The COVID-19 pandemic has proven to be one of the most significant events in recent history. This public health emergency has affected every aspect of society, including colleges and universities. Given the historic significance of COVID-19, future generations will be interested in studying how different communities experienced and reacted to this crisis. When looking back on the most similar event, the 1918 Influenza, there are surprisingly few records describing how Lehigh University responded. More importantly, there is little information about the experiences of the people who lived through the 1918 Influenza.
As the department tasked with collecting and preserving Lehigh history, Special Collections is trying to compile a comprehensive record of the pandemic. While we are collecting official University communications and webpages, we need your help to form a more accurate and representative archive. One of the foremost issues faced by modern cultural heritage institutions is archival silence, gaps in the historical record created by ignoring or overlooking the records and voices of marginalized people. In an effort to address this problem, the Lehigh Libraries are asking for your COVID-19 experiences, so that the voices of community members can be preserved alongside the University’s official records. This call for submissions is open to anyone in the greater Lehigh community including: undergraduate and graduate students, alumni, faculty, staff, Bethlehem residents, and family members of these groups.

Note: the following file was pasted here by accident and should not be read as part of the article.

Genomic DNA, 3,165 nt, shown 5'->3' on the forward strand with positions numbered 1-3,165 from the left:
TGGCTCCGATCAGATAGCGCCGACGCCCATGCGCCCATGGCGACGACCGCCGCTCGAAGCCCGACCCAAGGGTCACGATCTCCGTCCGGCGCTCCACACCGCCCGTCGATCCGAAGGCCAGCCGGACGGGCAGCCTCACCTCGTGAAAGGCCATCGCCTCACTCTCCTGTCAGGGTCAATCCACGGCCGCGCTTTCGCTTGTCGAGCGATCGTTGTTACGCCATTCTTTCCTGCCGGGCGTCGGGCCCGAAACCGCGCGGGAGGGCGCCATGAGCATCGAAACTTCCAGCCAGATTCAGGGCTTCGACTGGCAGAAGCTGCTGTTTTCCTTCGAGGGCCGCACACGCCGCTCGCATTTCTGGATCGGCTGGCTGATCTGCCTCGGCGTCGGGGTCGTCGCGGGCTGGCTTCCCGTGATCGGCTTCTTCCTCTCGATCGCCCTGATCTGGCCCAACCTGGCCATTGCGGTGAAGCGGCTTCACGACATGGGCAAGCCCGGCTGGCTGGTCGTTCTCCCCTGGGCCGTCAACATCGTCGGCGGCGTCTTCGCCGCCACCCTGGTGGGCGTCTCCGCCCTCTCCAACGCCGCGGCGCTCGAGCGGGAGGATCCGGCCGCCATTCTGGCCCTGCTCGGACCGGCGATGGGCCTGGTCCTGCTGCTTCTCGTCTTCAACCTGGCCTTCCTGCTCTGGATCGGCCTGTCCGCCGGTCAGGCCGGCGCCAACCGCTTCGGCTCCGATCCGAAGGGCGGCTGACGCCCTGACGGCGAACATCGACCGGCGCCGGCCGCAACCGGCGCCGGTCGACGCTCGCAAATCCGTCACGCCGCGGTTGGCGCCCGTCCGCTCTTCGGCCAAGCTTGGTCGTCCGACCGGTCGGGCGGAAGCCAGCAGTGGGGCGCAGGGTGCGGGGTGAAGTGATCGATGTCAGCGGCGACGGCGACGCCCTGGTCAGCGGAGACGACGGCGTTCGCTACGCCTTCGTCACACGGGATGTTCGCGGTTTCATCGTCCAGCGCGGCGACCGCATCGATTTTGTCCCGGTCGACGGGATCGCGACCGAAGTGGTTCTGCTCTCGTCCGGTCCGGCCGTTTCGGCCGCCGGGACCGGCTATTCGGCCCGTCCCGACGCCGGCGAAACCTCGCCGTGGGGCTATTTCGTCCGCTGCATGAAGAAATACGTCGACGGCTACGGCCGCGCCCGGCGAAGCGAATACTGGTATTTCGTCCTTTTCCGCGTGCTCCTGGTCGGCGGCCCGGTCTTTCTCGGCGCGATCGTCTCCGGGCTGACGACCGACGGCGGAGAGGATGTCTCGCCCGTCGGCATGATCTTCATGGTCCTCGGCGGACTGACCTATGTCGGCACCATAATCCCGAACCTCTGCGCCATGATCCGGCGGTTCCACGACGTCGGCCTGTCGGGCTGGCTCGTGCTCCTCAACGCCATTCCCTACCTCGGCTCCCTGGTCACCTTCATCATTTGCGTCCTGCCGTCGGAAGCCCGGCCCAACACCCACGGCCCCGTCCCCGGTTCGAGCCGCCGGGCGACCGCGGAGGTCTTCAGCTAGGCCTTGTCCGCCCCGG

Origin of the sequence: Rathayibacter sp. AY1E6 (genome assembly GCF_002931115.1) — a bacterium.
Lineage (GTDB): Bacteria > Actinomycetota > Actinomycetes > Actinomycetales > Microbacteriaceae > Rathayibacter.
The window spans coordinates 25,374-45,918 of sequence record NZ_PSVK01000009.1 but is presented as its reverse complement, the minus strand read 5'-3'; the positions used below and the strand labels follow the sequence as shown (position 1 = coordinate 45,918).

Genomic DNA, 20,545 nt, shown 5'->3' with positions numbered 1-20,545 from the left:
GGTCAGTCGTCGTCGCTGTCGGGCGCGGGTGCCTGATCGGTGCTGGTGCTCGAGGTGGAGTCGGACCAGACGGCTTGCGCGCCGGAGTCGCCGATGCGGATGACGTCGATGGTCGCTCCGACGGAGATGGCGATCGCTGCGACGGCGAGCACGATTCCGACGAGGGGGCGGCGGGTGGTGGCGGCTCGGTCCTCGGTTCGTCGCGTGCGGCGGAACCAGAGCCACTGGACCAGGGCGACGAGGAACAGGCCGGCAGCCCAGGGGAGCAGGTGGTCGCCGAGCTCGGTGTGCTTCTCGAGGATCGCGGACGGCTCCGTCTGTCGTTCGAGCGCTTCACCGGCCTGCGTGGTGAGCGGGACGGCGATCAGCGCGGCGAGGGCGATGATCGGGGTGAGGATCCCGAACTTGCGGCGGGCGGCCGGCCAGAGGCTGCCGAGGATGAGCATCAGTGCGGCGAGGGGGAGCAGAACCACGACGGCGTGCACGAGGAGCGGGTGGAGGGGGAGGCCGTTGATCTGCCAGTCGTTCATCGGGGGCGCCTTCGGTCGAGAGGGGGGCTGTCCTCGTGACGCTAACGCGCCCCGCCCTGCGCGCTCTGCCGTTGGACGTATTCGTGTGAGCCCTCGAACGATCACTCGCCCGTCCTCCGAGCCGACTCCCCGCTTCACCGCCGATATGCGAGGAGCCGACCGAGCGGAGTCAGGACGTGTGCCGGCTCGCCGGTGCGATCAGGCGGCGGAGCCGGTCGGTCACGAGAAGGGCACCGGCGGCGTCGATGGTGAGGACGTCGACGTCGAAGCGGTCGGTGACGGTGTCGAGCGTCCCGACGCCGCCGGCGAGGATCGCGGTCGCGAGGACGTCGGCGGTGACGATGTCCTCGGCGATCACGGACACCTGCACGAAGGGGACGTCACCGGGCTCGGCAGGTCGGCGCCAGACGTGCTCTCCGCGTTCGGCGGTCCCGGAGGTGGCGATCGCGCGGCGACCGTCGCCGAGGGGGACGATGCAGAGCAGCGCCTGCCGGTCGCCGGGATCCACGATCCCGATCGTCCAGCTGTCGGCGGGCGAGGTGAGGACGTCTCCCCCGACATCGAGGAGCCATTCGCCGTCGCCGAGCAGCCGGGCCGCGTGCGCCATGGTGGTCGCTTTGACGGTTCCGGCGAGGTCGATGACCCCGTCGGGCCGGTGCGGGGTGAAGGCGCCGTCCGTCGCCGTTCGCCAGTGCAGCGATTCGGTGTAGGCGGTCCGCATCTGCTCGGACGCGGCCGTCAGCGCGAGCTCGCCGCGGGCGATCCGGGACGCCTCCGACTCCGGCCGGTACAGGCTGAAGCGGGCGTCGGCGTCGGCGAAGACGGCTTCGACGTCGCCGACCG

To submit your COVID-19 experiences, simply visit the Collecting COVID-19 page on the Libraries website and fill out the linked Google Form. This form will ask you some basic informational questions and give you the opportunity to upload files. You can upload any type of material, including written journal entries, recorded audio or video, or images. If you have related physical material that you would like to donate to Special Collections, let us know on the form and we will get in touch with more information. This form will also give you the opportunity to recommend web pages for inclusion in Lehigh’s web archive. We ask that you own the material you are uploading, otherwise we will be unable to provide access to it in the future. For more information about the rights and ethics involved in this collecting initiative, please see the Terms and Conditions page.